A fella used a lovely expression the other day: “Are you yer man out of The Dubliners?” Referring to me in the first and third person, all in the one sentence. That’s a very Dublin thing to say.

Being in The Dubliners always made you feel like a bit of an ambassador for the city. I mean we were all instantly recognisable, and I think people felt at one with us. There’s a nice feeling of unity about being a Dub. And Dubliners in general never made any great fuss of their own sons and daughters who became well known (laughs).

John Sheahan on the fiddle

John Sheahan plays a couple of tunes on the fiddle on a show called the McCann Man recorded in 1974

When The Dubliners celebrated their 50th anniversary in 2012, I had been with the band for 48 of those 50 years. I served an apprenticeship as an electrician in the ESB, and worked there as a draftsman for a few years. But the music was always a hobby, and at a certain point I had to give it up and join the lads.

Being in The Dubliners always made you feel like a bit of an ambassador for the city

It was precarious in the early days, but there was always a great sense of adventure about the whole thing. We were doing it for the craic as much as anything else, and gradually it became a living. I think anybody who can extend their hobby to the extent that it becomes their livelihood, that’s a real privilege. Especially anyone who’s making music.

John Sheahan with some of the other artists involved in the Starboard Home project. Images courtesy of the National Concert Hall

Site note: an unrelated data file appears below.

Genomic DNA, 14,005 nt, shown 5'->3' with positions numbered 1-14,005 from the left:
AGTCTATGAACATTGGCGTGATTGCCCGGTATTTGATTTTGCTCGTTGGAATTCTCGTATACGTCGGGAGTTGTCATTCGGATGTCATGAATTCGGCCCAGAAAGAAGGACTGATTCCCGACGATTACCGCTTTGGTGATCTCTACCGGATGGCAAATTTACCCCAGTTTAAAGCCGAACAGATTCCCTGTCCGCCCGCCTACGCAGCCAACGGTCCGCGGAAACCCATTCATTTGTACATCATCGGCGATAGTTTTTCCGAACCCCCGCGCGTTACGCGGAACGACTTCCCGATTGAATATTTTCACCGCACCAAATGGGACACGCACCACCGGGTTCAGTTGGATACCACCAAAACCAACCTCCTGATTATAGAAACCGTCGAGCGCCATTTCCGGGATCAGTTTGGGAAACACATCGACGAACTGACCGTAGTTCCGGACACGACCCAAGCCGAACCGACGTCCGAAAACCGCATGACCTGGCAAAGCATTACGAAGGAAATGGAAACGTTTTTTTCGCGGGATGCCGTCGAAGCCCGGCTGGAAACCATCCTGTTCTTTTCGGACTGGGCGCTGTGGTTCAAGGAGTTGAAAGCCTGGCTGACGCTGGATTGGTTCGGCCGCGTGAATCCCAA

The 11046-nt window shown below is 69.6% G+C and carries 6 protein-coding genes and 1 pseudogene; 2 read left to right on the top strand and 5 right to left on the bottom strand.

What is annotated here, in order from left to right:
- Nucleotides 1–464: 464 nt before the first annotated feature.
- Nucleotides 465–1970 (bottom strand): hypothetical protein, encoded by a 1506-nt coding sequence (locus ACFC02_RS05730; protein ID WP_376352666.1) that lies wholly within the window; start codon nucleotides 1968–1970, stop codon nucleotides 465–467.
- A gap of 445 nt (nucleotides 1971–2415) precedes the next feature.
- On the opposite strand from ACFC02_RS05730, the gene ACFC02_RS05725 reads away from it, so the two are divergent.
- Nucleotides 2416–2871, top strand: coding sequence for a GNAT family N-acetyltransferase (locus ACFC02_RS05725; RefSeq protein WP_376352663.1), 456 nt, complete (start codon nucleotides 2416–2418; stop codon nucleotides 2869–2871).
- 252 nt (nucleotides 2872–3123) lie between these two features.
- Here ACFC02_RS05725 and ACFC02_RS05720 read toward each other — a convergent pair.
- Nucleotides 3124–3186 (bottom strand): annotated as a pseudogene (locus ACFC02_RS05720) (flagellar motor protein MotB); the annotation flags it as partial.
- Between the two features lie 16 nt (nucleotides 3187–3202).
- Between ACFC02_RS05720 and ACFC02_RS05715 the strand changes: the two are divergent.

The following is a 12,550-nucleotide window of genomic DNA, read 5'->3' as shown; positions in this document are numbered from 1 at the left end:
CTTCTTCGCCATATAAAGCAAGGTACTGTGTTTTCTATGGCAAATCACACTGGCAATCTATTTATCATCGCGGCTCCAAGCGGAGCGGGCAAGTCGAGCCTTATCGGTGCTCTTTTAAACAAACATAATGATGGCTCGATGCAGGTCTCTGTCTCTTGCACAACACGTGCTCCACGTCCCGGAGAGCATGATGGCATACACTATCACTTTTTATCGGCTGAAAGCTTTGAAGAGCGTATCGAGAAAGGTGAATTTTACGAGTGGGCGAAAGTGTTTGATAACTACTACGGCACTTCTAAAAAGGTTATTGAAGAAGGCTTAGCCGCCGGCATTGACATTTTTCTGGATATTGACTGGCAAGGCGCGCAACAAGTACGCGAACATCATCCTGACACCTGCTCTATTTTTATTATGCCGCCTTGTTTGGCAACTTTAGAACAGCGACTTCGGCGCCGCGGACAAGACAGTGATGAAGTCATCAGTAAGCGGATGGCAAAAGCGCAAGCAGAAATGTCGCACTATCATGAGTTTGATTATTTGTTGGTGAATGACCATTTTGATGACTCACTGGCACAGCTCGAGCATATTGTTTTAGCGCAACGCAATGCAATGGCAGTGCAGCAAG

It’s been a very special feeling to realize that what we did for so many years had an influence on a whole new generation of musicians. To be able to meet with them now, and collaborate and do concerts, it’s like a bridging those generations. Age doesn’t really matter. It’s a universal language. I’ve been playing with Declan O’Rourke and Damien Dempsey, we did a tour last year, and then I got to play on a track recently with Glen Hansard. It’s amazing how they all credit the huge influence of Luke Kelly and Ronnie Drew, and the music we made together.

It’s been a very special feeling to realize that what we did for so many years had an influence on a whole new generation of musicians

Sure, Dublin’s a lot more cosmopolitan than it used to be, but I think the character and the spirit of the people is much the same. Only last week, I was driving into town and had stopped at traffic lights when this fella shouts over to me, ‘Here, give us The Wild Rover…’ That spirit of camaraderie is what makes Dublin special. Like they say, you’re never amongst strangers, just friends you haven’t met. There’s always been that feeling about this town.

John Sheahan was talking to Derek O’Connor